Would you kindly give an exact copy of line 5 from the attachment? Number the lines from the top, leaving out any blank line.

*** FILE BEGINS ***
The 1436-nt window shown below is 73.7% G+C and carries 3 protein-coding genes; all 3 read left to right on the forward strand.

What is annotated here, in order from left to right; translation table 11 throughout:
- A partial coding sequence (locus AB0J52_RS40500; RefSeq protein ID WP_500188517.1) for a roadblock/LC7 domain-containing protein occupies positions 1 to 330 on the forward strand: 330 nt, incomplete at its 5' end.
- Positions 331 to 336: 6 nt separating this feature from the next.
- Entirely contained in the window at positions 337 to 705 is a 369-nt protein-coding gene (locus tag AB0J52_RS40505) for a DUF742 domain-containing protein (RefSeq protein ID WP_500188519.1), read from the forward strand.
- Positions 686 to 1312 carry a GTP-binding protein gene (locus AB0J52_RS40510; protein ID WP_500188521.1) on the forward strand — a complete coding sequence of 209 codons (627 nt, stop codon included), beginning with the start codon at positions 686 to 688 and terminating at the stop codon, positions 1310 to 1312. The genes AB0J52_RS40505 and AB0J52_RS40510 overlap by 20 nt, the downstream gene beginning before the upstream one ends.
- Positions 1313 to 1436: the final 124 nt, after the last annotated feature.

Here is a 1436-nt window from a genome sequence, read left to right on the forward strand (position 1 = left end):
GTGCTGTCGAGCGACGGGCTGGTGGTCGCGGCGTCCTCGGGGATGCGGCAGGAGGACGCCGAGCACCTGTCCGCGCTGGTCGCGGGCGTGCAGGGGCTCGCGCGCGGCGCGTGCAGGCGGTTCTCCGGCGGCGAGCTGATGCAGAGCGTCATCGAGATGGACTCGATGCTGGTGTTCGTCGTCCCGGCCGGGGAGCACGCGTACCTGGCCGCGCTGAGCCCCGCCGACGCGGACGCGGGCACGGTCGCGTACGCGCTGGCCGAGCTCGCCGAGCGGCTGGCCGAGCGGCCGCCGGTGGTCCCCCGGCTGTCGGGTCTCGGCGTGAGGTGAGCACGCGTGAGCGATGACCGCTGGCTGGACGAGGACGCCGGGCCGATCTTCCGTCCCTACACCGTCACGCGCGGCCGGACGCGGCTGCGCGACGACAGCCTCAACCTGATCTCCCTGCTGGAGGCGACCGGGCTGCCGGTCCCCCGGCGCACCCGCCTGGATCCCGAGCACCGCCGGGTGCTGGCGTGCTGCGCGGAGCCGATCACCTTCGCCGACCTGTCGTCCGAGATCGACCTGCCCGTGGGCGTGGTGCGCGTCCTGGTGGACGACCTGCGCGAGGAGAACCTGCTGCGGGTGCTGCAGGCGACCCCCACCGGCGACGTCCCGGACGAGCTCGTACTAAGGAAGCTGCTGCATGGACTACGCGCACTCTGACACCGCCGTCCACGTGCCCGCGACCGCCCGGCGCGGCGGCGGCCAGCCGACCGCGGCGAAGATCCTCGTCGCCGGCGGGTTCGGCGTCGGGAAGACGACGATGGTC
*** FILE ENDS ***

- Entirely contained in the window at positions 337 to 705 is a 369-nt protein-coding gene (locus tag AB0J52_RS40505) for a DUF742 domain-containing protein (RefSeq protein ID WP_500188519.1), read from the forward strand.